If I File Bankruptcy, Do I Lose Everything?


Having debts hanging over your head can be stressful, but when even minimum payments are impossible, it can be too much to handle. It's time to take some serious action, starting by taking a close look at your budget and cutting out the things that aren't necessary. You might also be able to work with your creditors for reduced payment plans or interest rates to make your monthly expenses more manageable. Still, you may get to the point where your best option is to file for bankruptcy, which can be a welcome relief. While bankruptcy can release many types of debt, you can worry about the immediate and long-term consequences of filing. You may have heard stories of people losing everything they have, just to get out of debt, but there are many safety nets in place to protect your assets and livelihoods. .

For your benefit

The point of bankruptcy is not to leave you destitute as a punishment for your debt; it was created to guarantee consumers a way to get into debt and the possibility of a fresh start. This does not mean that you will not have any loss as a result of your bankruptcy. Depending on your income, debts, living expenses, and the type of bankruptcy you choose, the court may need to seize part of your property and sell it to pay off your creditors. Fortunately, there are many exemptions that we can use to protect your property and possessions.

Chapter 7

The first decision we will make is to choose the bankruptcy chapter that will work best for you. We will perform the means test, which will determine whether you have the “means” to repay your debt, depending on the specifics of your situation. If you pass the test, you are eligible for a Chapter 7, which discharges unsecured debt. Most people who file Chapter 7 are able to keep all of their assets because these cases are usually “no asset” cases. If you have secured loans, such as a car or a home loan, you can choose to keep the property as long as you stay up to date on payments and the property is insured. If, after reviewing your budget, these payments are no longer reasonable for you, you can choose to end the loan by returning the property. The court trustee can then decide whether it would be beneficial to reimburse the creditor on the residual value.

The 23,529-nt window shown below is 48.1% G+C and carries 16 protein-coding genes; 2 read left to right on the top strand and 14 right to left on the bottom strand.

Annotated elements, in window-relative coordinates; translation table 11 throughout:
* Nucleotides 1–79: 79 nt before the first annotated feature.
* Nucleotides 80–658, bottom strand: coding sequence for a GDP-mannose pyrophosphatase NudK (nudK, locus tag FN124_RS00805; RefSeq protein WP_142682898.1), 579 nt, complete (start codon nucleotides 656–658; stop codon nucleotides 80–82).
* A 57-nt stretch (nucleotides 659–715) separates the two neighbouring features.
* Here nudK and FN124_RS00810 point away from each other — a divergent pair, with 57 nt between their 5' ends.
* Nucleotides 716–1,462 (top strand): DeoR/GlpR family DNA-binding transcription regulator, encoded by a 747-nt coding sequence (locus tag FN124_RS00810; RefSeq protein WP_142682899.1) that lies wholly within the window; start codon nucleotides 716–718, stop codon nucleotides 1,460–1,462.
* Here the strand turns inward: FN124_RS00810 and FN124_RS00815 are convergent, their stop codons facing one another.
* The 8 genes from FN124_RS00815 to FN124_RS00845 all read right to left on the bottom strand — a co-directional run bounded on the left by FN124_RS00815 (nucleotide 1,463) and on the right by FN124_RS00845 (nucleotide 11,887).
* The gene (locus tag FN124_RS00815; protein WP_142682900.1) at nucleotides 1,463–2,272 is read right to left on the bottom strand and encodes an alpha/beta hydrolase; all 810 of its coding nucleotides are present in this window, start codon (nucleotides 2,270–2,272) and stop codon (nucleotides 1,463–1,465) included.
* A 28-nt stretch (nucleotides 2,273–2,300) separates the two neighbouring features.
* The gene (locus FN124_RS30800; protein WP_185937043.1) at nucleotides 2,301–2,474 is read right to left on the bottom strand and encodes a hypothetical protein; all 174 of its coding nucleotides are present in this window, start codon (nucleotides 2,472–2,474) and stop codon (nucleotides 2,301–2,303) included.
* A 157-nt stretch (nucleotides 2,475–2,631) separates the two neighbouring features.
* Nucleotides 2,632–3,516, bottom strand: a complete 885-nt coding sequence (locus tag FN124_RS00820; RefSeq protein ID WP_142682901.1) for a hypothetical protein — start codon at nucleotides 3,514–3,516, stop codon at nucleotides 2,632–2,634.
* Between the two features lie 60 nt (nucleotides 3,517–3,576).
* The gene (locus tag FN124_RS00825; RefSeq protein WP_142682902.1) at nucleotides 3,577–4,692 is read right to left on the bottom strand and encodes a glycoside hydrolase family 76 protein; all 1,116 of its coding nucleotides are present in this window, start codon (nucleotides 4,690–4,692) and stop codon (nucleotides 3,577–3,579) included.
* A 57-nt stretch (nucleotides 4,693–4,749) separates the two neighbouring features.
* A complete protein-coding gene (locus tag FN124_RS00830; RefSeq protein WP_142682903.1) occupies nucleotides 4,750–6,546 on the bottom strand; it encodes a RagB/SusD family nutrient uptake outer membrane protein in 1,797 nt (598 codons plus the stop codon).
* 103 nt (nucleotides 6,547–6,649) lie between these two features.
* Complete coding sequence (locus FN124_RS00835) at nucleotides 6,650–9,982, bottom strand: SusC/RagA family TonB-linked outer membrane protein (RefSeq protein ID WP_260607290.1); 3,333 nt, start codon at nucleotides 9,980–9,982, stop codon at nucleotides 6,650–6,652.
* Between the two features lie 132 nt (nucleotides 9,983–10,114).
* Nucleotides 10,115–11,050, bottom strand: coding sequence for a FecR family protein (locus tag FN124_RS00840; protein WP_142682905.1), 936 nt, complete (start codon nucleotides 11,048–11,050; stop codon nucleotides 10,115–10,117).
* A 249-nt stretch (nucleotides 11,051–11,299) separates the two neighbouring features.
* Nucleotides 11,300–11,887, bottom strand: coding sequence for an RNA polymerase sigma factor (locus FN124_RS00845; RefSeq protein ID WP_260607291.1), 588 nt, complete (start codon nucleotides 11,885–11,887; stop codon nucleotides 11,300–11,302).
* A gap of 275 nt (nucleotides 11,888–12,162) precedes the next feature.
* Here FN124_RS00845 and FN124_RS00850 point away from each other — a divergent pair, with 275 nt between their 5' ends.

Chapter 13

A Chapter 13 can be a good choice if you have assets that would be lost in a Chapter 7 (or if you don't pass the means test.) It reconfigures your debts and you make payments in court for 3-5 years. This would be considered a full payment of your secured debts, and after your repayment period, the remaining unsecured debts are discharged. A Chapter 13 allows you to keep your property while taking care of your debts.

Do not wait

Many people avoid declaring bankruptcy because they are afraid of the consequences and fear losing property, when in reality it may be the best choice they have ever made. If your options are confusing you, give me a call so we can discuss your situation.

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